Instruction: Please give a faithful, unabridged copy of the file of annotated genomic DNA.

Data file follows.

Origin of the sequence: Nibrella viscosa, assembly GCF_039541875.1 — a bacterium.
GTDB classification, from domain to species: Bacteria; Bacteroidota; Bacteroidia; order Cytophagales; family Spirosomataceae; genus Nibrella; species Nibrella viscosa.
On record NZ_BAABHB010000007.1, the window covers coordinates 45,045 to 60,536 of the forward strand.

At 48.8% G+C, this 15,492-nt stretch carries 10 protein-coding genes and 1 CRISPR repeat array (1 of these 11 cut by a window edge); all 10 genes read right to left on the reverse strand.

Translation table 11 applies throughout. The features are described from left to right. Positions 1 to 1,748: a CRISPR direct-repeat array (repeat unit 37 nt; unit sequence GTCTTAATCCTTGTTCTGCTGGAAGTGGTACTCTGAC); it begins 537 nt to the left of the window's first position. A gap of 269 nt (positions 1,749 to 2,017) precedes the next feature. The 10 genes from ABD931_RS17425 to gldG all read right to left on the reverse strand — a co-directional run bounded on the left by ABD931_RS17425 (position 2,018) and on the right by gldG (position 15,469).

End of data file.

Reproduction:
Origin of the sequence: Nibrella viscosa, assembly GCF_039541875.1 — a bacterium.
GTDB classification, from domain to species: Bacteria; Bacteroidota; Bacteroidia; order Cytophagales; family Spirosomataceae; genus Nibrella; species Nibrella viscosa.
On record NZ_BAABHB010000007.1, the window covers coordinates 45,045 to 60,536 of the forward strand.

At 48.8% G+C, this 15,492-nt stretch carries 10 protein-coding genes and 1 CRISPR repeat array (1 of these 11 cut by a window edge); all 10 genes read right to left on the reverse strand.

Translation table 11 applies throughout. The features are described from left to right. Positions 1 to 1,748: a CRISPR direct-repeat array (repeat unit 37 nt; unit sequence GTCTTAATCCTTGTTCTGCTGGAAGTGGTACTCTGAC); it begins 537 nt to the left of the window's first position. A gap of 269 nt (positions 1,749 to 2,017) precedes the next feature. The 10 genes from ABD931_RS17425 to gldG all read right to left on the reverse strand — a co-directional run bounded on the left by ABD931_RS17425 (position 2,018) and on the right by gldG (position 15,469).